To Change A Habit, Try Something Different

As a coach, I find the best service I can provide to my clients is to help them learn to see any situation – whether an opportunity or a challenge – from a variety of perspectives. When they learn to see it differently, they can try different things. This can amplify an opportunity or remove a block or a challenge, frequently resulting in a better outcome. The major reason is because it challenges a habit.

Most of the time, we look through the same lenses at the events, relationships and circumstances of life. We approach a challenge in the same way, frequently disappointed with our inability to solve it or to find a way around it.  We use what we know even though it doesn’t give us the result we really want. The same goes for opportunities. Sometimes, we approach an opportunity in the same way we always have, preventing us from truly taking advantage of all it can offer.

Why do we do this? Because habits are comfortable, and we rarely change what we’re comfortable with, even if it doesn’t give us the results we want.

Habits can help us, but they can also be the reason why we feel stuck, disappointed and unproductive. Consider these frequently unconscious habits:

  • When your kids get you upset, you raise your voice. It’s your habit, and I bet if you habitually raise your voice when you are challenged by your kids, you likely do it with your employees or colleagues, or even when someone cuts you off on the highway. After all, it’s a habit.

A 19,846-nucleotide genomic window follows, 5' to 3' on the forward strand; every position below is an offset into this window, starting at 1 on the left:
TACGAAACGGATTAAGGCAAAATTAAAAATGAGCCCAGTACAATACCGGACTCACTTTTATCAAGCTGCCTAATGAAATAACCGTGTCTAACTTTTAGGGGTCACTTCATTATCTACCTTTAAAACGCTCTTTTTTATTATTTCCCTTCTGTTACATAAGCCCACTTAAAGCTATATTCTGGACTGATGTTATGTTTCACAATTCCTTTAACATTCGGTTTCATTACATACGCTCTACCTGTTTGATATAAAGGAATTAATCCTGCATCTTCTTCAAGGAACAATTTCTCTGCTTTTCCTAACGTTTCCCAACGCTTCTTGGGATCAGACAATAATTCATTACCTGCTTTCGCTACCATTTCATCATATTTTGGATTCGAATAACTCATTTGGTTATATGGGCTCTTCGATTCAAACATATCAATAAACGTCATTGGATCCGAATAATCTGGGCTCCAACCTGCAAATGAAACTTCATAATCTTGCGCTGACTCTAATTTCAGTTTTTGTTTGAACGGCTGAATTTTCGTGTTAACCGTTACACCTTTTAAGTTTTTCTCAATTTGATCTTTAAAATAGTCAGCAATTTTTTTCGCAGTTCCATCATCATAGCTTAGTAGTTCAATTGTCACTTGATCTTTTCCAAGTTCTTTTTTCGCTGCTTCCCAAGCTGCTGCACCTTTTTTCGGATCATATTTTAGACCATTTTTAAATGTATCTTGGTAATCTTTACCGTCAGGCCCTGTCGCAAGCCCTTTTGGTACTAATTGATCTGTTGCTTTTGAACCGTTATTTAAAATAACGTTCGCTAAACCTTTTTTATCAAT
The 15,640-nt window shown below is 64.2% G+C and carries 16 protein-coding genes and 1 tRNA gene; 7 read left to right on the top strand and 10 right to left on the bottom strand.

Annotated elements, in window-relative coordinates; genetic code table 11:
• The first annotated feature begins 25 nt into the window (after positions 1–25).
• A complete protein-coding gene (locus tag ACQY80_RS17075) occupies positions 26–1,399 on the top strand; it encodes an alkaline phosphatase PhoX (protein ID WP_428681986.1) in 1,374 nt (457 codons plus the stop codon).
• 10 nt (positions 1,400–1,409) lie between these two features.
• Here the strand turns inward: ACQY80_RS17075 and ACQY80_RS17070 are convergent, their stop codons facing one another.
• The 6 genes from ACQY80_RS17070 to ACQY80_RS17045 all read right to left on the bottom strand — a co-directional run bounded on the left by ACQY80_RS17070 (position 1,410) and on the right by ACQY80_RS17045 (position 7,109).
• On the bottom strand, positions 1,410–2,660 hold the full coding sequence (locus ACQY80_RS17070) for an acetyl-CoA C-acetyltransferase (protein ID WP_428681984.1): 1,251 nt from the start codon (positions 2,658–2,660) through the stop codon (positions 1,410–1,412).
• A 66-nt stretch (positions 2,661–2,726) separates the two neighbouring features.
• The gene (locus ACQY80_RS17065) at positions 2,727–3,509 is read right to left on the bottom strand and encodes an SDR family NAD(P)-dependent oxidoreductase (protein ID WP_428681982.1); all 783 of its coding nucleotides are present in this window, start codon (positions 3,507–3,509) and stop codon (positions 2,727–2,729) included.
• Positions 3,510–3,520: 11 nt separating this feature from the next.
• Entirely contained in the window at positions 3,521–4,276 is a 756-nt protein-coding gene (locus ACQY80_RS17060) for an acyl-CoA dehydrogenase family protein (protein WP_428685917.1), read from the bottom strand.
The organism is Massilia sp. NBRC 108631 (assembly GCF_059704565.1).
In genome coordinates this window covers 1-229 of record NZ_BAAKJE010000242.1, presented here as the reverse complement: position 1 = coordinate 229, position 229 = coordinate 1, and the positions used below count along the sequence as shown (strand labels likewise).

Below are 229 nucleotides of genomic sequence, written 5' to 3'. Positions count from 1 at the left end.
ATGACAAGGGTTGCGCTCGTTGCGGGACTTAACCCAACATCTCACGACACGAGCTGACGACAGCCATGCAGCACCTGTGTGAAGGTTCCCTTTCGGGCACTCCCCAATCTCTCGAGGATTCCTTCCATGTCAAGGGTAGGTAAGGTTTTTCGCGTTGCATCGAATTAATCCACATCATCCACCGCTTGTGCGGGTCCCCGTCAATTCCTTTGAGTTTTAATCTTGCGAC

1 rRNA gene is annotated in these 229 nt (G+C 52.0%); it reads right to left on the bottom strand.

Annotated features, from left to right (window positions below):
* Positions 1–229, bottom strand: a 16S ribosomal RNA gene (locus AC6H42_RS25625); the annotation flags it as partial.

• You avoid having a difficult conversation because you are non-confrontational. You don’t address what needs to be said or dealt with because of the discomfort of dealing with them, so you put up with an unproductive or unacceptable relationship with a spouse, friend, neighbor, manager or colleague. It’s a habit.

To start to undo an unproductive habit, do something different. At first it seems challenging. After all, we do the things that feel comfortable – even if they are unproductive. Tell yourself to try something new in handling the situation to see if it improves the outcome. In the process, you’ll start to see that you are more able, capable and talented than you initially thought.

You don’t know until you try.

So, consider what could change when you challenge your habit behaviors. What if you eliminate raising your voice for anything for a day or a week? No yelling at anyone for any reason. As you remember this, you force yourself to solve or deal with the situation in a new way. Many times, you will find you have other more successful abilities that help you create a better outcome.

What if you make a commitment to say what is on your mind, lovingly and with care, but you still commit to saying it in a situation with one person you normally avoid saying what you feel or think? Start by offering your perspective about something small or minor. Then notice how you did with it. How did you feel? Could you see that you have the ability to do this, and it was just habit to avoid it?

Take Action